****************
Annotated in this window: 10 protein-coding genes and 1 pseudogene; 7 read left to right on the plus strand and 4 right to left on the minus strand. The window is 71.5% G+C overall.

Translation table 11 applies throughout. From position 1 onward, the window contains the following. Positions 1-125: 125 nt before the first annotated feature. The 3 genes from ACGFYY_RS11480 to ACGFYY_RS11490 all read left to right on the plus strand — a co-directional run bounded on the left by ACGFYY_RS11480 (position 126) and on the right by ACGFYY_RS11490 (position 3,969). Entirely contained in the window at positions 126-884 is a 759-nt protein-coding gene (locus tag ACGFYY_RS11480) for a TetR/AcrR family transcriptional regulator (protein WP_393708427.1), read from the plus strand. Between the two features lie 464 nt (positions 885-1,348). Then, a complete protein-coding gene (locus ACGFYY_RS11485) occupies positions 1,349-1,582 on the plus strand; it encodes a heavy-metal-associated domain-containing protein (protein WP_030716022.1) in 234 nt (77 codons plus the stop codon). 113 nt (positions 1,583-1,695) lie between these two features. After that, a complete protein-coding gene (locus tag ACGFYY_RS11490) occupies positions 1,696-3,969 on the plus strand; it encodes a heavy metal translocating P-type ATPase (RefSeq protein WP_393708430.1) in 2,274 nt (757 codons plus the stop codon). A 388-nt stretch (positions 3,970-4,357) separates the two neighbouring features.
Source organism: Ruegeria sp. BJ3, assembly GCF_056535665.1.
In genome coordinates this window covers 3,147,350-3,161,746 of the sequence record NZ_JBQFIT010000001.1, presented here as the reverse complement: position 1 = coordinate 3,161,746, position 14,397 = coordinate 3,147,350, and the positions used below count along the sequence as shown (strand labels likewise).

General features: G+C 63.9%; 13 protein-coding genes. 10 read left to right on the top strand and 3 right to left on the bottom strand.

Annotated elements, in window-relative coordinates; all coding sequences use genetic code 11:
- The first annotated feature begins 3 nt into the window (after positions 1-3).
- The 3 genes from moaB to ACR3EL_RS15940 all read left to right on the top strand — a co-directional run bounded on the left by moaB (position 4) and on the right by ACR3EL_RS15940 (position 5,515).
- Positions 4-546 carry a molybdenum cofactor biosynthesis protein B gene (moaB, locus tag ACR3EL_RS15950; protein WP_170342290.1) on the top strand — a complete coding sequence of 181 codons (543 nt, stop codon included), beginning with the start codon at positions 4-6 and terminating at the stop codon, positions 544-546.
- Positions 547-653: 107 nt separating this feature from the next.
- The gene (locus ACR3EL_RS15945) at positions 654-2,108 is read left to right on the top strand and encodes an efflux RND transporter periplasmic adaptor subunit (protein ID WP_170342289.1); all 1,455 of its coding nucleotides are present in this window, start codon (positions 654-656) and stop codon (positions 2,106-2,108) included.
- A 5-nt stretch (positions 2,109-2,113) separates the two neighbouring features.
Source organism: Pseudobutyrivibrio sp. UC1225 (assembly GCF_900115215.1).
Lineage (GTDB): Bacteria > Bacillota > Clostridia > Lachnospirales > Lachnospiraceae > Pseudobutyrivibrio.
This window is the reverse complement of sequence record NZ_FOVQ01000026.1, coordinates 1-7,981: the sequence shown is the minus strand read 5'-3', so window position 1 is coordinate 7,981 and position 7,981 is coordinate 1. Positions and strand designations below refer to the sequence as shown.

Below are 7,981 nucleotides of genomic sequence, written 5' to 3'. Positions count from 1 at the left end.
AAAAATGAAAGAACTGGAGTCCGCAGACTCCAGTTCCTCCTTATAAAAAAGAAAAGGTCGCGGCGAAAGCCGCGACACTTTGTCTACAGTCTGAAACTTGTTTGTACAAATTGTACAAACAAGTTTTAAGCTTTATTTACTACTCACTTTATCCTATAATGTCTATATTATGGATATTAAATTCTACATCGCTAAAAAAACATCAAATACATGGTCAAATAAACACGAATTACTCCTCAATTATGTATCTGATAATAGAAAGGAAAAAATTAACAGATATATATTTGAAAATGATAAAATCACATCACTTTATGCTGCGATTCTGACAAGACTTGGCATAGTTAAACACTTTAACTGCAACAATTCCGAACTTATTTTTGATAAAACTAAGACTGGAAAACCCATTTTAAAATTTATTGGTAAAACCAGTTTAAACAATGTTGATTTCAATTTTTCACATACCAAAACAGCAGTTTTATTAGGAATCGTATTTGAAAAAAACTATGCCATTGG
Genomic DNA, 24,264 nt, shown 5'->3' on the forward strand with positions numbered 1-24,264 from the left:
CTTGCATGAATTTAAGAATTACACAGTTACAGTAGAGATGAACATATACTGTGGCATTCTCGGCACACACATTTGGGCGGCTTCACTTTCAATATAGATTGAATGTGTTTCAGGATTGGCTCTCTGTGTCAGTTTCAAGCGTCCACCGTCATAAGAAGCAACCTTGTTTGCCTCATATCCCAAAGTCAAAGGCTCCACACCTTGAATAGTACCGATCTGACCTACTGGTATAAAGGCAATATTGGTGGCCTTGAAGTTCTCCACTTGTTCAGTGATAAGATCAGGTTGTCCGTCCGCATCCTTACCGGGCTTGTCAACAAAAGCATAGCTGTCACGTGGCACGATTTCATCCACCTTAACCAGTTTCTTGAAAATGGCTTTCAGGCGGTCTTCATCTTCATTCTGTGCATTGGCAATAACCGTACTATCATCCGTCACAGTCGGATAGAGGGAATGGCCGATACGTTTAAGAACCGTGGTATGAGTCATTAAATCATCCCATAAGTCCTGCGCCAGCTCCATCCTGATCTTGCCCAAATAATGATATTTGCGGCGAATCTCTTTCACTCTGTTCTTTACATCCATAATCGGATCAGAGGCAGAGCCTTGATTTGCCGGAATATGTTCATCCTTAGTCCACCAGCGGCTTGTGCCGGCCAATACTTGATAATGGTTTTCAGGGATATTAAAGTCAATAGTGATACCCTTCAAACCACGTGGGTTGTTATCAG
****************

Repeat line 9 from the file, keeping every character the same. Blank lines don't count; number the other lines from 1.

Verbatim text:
- Positions 4-546 carry a molybdenum cofactor biosynthesis protein B gene (moaB, locus tag ACR3EL_RS15950; protein WP_170342290.1) on the top strand — a complete coding sequence of 181 codons (543 nt, stop codon included), beginning with the start codon at positions 4-6 and terminating at the stop codon, positions 544-546.